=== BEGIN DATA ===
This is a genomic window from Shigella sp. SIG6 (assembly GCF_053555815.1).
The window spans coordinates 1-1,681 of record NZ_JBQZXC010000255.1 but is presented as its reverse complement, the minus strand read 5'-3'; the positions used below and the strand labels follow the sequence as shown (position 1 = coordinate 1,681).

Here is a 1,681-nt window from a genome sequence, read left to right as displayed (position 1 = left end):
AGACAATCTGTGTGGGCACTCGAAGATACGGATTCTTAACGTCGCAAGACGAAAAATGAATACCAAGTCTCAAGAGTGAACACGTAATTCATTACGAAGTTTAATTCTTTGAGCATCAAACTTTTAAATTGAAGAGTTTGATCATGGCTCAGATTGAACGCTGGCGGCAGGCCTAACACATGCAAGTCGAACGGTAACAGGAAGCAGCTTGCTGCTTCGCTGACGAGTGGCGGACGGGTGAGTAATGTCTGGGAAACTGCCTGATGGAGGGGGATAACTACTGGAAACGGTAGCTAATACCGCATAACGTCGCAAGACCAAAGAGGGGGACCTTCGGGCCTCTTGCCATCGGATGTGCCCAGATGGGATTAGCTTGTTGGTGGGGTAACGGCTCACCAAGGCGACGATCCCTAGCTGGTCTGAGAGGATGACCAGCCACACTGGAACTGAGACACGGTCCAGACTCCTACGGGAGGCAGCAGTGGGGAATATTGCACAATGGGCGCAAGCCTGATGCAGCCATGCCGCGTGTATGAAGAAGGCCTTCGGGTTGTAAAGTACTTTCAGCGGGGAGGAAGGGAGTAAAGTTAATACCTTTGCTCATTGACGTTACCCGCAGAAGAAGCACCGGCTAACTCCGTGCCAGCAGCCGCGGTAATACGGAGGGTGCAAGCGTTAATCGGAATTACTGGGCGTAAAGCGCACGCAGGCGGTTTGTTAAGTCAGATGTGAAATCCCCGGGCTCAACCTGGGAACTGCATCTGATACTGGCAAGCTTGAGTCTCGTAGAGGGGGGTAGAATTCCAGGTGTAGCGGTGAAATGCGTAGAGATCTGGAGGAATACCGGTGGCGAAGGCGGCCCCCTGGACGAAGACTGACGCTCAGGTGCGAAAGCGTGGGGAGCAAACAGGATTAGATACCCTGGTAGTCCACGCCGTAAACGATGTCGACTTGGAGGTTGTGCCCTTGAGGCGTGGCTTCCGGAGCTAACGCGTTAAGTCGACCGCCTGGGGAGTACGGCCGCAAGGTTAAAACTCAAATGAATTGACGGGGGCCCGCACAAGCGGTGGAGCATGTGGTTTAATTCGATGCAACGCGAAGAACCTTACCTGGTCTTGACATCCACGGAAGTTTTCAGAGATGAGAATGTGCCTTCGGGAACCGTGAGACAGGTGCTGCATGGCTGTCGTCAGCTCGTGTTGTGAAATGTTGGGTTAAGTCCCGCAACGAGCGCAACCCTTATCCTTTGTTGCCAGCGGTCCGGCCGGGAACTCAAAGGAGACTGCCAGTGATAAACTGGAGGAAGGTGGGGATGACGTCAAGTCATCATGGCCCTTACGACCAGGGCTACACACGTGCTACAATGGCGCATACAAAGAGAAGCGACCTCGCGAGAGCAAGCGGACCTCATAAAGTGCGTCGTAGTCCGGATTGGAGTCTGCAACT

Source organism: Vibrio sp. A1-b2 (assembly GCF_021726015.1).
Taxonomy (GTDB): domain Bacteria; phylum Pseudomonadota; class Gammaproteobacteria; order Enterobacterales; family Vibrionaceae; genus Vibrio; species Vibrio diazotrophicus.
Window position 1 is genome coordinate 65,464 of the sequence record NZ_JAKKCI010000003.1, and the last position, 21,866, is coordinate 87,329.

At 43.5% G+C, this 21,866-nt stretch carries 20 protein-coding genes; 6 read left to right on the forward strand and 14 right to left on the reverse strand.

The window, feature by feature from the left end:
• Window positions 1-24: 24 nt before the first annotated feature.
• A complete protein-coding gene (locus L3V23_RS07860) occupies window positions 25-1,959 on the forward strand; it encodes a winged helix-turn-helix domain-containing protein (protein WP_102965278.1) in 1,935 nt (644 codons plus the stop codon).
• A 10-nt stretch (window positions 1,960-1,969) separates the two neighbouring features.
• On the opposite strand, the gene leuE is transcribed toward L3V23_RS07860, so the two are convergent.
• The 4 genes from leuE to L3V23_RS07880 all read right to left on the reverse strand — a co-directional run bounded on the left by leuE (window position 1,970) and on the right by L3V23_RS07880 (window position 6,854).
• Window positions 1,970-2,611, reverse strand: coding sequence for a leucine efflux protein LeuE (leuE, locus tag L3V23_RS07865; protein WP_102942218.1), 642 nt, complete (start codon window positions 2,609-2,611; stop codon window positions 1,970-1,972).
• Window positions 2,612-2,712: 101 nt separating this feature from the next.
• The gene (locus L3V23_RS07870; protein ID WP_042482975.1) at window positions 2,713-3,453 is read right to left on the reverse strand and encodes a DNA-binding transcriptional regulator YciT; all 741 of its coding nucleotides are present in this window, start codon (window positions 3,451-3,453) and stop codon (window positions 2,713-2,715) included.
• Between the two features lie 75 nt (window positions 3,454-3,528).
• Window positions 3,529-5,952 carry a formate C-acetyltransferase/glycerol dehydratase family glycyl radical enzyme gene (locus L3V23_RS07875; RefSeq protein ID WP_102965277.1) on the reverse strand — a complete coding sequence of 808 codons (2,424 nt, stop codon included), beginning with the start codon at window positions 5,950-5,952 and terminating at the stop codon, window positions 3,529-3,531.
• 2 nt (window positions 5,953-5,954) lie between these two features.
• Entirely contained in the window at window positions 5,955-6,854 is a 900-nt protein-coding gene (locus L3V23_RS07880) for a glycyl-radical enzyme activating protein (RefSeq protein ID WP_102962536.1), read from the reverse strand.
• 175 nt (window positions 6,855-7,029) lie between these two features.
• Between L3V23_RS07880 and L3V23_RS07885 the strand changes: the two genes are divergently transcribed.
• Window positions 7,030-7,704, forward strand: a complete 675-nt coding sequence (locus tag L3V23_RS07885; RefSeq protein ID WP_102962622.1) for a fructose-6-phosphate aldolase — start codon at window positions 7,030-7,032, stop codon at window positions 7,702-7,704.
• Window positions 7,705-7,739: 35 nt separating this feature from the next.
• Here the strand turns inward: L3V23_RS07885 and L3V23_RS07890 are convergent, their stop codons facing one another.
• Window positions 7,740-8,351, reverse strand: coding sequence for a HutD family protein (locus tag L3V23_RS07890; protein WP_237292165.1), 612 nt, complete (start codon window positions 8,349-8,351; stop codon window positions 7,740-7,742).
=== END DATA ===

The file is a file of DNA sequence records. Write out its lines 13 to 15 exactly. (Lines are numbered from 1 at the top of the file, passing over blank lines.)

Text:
• On the opposite strand, the gene leuE is transcribed toward L3V23_RS07860, so the two are convergent.
• The 4 genes from leuE to L3V23_RS07880 all read right to left on the reverse strand — a co-directional run bounded on the left by leuE (window position 1,970) and on the right by L3V23_RS07880 (window position 6,854).
• Window positions 1,970-2,611, reverse strand: coding sequence for a leucine efflux protein LeuE (leuE, locus tag L3V23_RS07865; protein WP_102942218.1), 642 nt, complete (start codon window positions 2,609-2,611; stop codon window positions 1,970-1,972).